'Portsmouth saw the best of me, I was never the same player again' - Ex-Spurs, Wolves and Fulham man Jamie O'Hara on unfulfilled talent, depression, Big Brother and Billericay
The pride in Jamie O’Hara’s voice is abundantly evident – at least Pompey fans were able to savour the player he once was.
By his own admission, Fratton Park staged the finest season of a career which sadly failed to fulfil immense early promise.
Within seven years of his south-coast star turn, the former Spurs man and England under-21 international was representing non-league Billericay Town, following a stay in the Big Brother house.
A fractured spine and subsequent associated problems contrived to demolish the pathway of a player who would battle depression and contemplate taking his own life as he stumbled down the leagues with Wolves, Blackpool, Fulham and Gillingham.
Yet, to this day, the Fratton faithful still revere O’Hara’s classy presence amid a bleak 2009-10 campaign devastated by financial crisis, administration and Premier League relegation.
Such was the calibre of the dynamic on-loan midfielder’s performances, he was honoured with nine player of the season trophies, including The News/Sports Mail’s accolade.
Wembley was indeed a worthy host for the final outing of the 23-year-old’s memorable Pompey stay.
The 1-0 FA Cup final defeat to Chelsea in May 2010 signified a White Hart Lane return with Blues followers’ best wishes after 29 matches and three goals.
It would also prove to be the swansong for a talent which never again occupied such heights.
‘I was never the same player after Pompey,’ O’Hara told The News.
‘At Fratton Park I was quick, I could play on the left or off the front man, I could get around, I could travel and run with the ball, I could go past people.
‘A back operation at the end of that season meant I lost a yard of pace and had to adapt to a different way of playing. I became a holding midfielder, more of a passer.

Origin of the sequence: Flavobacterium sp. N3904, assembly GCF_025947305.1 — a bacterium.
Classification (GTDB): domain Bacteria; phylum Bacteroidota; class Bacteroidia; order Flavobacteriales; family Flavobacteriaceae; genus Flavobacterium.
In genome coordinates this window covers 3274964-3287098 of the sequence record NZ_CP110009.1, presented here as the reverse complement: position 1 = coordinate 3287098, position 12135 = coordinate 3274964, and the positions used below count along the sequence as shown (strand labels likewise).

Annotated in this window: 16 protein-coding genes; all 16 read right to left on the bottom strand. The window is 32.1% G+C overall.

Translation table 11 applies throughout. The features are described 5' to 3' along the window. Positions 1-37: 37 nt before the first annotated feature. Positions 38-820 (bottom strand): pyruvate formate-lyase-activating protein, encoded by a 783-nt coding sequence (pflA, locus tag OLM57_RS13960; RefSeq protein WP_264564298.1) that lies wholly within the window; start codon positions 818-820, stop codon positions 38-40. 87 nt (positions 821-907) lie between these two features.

‘That stress fracture of the back massively changed the way I played. It finished my whole body really.
‘I had two titanium screws and a rod put into my spine, while they took bone marrow out of my hip and packed that into the back to keep it together.
‘The surgeon told me I’d never have a problem with my back again – although everything else might break down. He was completely right.
‘I ended up overcompensating everywhere else. There was a double hernia, groin tendonitis, the hip went, my ankles started changing because I was running differently.
‘Pompey saw the best of me, it was when I was at my fittest, my quickest. I went down there and absolutely loved it, I loved everything about the club, the fans, the people that worked there, the stadium.
‘I had a great season. I was playing really well, at the top of my game, then rounding it off with an FA Cup final. That was a special moment for me, something I’ll always hold close to my heart.
‘It was the best spell of my career and I’ve still got all those nine player of the year trophies in my games room. I cherish them because it was a great time in my career.
‘I’ve moved houses probably three or four times and those trophies have come with me every time. It’s something I can look back on and be really proud of.
‘You want to be the best version of yourself and it’s not easy to accept when your body then won’t let you.
‘I was obviously talented and a good player, but had to adapt my game. I had to tell my brain that I was unable to run past these people any more – but I could pass it past them.
‘The injury was something I had to accept, there was nothing much I could do about it.’
Back surgery immediately following that May 2010 FA Cup final sidelined O’Hara for five months, yet he recovered sufficiently to be sent out by Spurs for another Premier League loan spell, this time at Wolves in January 2011.
A return of three goals in 14 appearances during their successful fight against relegation persuaded Mick McCarthy to sign O’Hara permanently that summer.
Fetching a £5m fee, he was catapulted among the club’s top earners and handed a five-year deal. Not unreasonably, much was expected.
Instead, as injuries bit deep, the midfielder’s appearances became frustratingly sporadic, coinciding with Wolves suffering successive relegations.
The 2013-14 campaign dawned with the Molineux club in League One under the management of Kenny Jackett, who would bring down the axe on the ex-Spurs man’s stay.
Following O’Hara’s permanent Wolves switch, he totalled 43 appearances and three goals during three-and-a-half seasons.
It was a bleak period which also saw him suffer from depression and contemplate suicide as once the hero of Fratton Park descended into boo-boy territory.
He added: ‘I was the easy target at Wolves because I was the player who had come in for the big fee and was expected to be the man that took them to the next level.
‘The club needed a scapegoat – and that was me.
‘It killed me every day not being able to go out there and perform, I just wasn’t fit enough and that was the problem. I was carrying my back injury, carrying my groin injury, getting injections to play.
‘You don’t give a good account of yourself when you are doing that.